A device described as the world’s smallest ultrasound detector has been created by Vasilis Ntziachristos and colleagues at the Technical University of Munich and Helmholtz Zentrum München.
The extremely sensitive device can image structures smaller than individual living cells and is made using inexpensive and readily available silicon-on-insulator technology. With further optimization, the team says their detector could be mass-produced for use in a broad range of imaging applications.
Traditionally, ultrasound detectors use piezoelectric transducers to both broadcast high-frequency sound and also pick up sound that has reflected from target objects – using the reflected signal to create an image. The spatial resolution of an ultrasound image can be improved by shrinking the size of the transducers, but this can drastically lower the sensitivity of the system.
Recently, optical detection techniques have been used to get around this resolution problem. One approach has been to detect changes in the resonant properties of an optical cavity that are caused by ultrasound waves. But so far, even the most advanced miniaturization techniques have not succeeded in confining light to dimensions smaller than about 50 microns, placing a constraint on the resolution that can be achieved.
Ntziachristos’ team has improved on these designs using silicon-on-insulator technology, which can be fabricated through techniques widely used in the semiconductor industry. The researchers developed a “silicon waveguide-etalon detector” (SWED).
The waveguide is contained in a periodic arrangement of Bragg gratings, each separated by spacers; but with one grating replaced by a cavity. A reflective layer of silver is then deposited on the end of the waveguide.
When Ntziachristos and colleagues pumped a continuous-wave laser into the SWED, they found that incident ultrasound waves could induce characteristic intensity variations in the light reflected off the silver layer. Furthermore, the high contrast between the cladding and cavity material enabled far better light confinement than had been achieved previously.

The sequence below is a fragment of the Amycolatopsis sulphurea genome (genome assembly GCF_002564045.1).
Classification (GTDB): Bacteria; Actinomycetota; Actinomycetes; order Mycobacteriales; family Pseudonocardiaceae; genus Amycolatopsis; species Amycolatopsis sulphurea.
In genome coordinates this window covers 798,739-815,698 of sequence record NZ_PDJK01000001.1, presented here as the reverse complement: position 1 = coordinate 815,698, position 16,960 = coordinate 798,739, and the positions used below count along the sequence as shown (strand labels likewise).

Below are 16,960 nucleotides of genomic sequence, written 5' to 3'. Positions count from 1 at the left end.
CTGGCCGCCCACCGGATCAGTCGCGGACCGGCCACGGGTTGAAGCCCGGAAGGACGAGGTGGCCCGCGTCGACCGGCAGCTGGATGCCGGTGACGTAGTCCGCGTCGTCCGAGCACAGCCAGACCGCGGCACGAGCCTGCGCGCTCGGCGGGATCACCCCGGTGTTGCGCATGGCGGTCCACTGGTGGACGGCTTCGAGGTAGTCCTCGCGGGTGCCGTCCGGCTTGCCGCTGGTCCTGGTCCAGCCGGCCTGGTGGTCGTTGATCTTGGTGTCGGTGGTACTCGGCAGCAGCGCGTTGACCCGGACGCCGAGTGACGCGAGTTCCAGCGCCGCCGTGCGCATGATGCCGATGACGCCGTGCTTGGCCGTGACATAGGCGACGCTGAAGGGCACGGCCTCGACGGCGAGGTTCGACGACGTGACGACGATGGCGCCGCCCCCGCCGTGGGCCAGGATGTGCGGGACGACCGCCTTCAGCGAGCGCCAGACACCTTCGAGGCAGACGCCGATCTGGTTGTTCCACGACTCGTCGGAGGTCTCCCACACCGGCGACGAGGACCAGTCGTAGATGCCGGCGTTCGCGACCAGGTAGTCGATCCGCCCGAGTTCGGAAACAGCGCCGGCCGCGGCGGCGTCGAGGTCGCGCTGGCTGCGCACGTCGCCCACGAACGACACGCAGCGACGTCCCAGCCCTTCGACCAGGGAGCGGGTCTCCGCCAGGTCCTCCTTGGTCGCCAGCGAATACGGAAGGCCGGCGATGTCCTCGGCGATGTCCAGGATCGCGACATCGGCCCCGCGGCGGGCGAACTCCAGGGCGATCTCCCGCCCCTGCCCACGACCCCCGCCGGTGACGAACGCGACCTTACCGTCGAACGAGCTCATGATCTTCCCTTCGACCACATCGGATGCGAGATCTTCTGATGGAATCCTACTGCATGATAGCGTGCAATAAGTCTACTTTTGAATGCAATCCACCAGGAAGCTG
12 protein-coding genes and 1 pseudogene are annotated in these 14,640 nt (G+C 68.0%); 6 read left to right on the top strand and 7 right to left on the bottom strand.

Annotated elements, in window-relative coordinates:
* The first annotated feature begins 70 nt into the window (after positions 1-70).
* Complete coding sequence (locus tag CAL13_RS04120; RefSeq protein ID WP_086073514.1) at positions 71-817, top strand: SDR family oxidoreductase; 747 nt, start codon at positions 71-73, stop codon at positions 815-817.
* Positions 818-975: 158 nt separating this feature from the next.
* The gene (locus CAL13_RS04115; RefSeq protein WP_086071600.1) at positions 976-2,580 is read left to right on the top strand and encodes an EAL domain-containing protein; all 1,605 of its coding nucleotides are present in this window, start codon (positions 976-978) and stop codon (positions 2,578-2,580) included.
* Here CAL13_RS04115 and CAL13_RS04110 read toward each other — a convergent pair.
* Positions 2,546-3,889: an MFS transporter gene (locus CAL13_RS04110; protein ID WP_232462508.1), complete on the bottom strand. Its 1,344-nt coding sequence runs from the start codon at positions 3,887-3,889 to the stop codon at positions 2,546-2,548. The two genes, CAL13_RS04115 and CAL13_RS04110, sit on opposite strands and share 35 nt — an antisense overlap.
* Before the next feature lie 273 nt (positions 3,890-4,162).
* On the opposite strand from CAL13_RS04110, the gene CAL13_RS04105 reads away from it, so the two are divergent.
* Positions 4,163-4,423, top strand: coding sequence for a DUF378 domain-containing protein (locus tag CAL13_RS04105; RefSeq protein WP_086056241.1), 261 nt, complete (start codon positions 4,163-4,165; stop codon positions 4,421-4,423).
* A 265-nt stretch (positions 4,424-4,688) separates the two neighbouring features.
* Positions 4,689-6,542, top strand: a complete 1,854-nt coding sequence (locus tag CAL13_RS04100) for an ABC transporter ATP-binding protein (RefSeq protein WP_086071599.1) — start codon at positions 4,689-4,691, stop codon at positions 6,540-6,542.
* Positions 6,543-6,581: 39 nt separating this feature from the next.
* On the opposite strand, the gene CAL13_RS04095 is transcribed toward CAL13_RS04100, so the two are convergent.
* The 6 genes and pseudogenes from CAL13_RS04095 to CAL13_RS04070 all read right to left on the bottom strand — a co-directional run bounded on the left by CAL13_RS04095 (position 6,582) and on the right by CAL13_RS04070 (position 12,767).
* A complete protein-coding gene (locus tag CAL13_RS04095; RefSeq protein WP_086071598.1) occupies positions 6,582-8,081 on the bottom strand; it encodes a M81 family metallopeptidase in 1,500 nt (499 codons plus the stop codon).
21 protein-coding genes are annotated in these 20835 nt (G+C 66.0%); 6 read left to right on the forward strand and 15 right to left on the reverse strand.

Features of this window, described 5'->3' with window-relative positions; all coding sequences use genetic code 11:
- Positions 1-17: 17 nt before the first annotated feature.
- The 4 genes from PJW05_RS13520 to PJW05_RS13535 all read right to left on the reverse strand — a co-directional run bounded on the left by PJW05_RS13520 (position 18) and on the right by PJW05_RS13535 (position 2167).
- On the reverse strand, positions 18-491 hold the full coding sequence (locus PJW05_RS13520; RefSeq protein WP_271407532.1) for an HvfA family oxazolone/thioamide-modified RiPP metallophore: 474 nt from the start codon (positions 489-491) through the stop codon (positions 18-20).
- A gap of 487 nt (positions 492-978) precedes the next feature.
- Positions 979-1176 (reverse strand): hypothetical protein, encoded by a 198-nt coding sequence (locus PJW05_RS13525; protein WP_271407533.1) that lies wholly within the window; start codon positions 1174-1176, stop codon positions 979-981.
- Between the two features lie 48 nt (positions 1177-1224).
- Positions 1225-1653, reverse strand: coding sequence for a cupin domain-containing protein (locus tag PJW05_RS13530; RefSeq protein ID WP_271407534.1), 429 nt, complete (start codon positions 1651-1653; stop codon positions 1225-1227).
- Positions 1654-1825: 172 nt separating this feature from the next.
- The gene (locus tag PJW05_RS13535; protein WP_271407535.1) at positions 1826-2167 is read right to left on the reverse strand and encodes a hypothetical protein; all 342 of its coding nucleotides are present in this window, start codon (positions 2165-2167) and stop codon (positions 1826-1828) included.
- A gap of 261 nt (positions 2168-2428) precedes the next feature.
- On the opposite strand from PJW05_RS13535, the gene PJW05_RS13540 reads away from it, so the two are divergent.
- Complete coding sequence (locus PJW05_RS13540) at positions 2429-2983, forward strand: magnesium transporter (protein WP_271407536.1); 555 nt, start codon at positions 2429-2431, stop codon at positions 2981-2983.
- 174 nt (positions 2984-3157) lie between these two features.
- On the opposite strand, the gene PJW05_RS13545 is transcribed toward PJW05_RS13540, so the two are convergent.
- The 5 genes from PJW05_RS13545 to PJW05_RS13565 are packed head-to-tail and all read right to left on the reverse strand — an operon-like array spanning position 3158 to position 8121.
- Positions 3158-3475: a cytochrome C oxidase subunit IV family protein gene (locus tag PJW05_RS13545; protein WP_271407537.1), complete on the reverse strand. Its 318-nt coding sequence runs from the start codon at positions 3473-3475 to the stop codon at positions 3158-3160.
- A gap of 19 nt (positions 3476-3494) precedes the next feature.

With a sensing area that is 220×500 nm in width, the SWED is a factor of 10 smaller than the diameter of a blood cell; and 10,000 times smaller than previous resonator-based sensors.
The resulting spatial resolution made possible for Ntziachristos’ team to image of structures 50 times smaller than the wavelength of the ultrasound used to obtain the images – a capability called super-resolution imaging. At the same time, the SWED is 1000 times more sensitive than current optical devices; and some 100 million times more sensitive than piezoelectric detectors of the same size.
Such a significant improvement in both sensitivity and resolution mean that the SWED can fit onto a chip just half a micron in size. This opens-up a wealth of opportunities for improvement in both medical and industrial imaging.
With further optimization, the device could soon be integrated into mass-produced, extremely dense ultrasound arrays, capable of picking out ultra-fine details in materials and biological tissues. It could also be used to study the fundamental properties of high-frequency sound waves, and their small-scale interactions with matter.
The new technology is described in Nature.
Ultrasound detectors use high-frequency sound waves to image objects and measure distances, but the resolution of these readings is limited by the physical dimensions of the detecting element. Point-like broadband ultrasound detection can greatly increase the resolution of ultrasonography and optoacoustic (photoacoustic) imaging, but current ultrasound detectors, such as those used for medical imaging, cannot be miniaturized sufficiently.
Piezoelectric transducers lose sensitivity quadratically with size reduction, and optical microring resonators and Fabry–Pérot etalons cannot adequately confine light to dimensions smaller than about 50 micrometres. Micromachining methods have been used to generate arrays of capacitive and piezoelectric transducers, but with bandwidths of only a few megahertz and dimensions exceeding 70 micrometres.
Here we use the widely available silicon-on-insulator technology to develop a miniaturized ultrasound detector, with a sensing area of only 220 nanometres by 500 nanometres. The silicon-on-insulator-based optical resonator design provides per-area sensitivity that is 1,000 times higher than that of microring resonators and 100,000,000 times better than that of piezoelectric detectors.
Our design also enables an ultrawide detection bandwidth, reaching 230 megahertz at −6 decibels. In addition to making the detectors suitable for manufacture in very dense arrays, we show that the submicrometre sensing area enables super-resolution detection and imaging performance. We demonstrate imaging of features 50 times smaller than the wavelength of ultrasound detected. Our detector enables ultra-miniaturization of ultrasound readings, enabling ultrasound imaging at a resolution comparable to that achieved with optical microscopy, and potentially enabling the development of very dense ultrasound arrays on a silicon chip.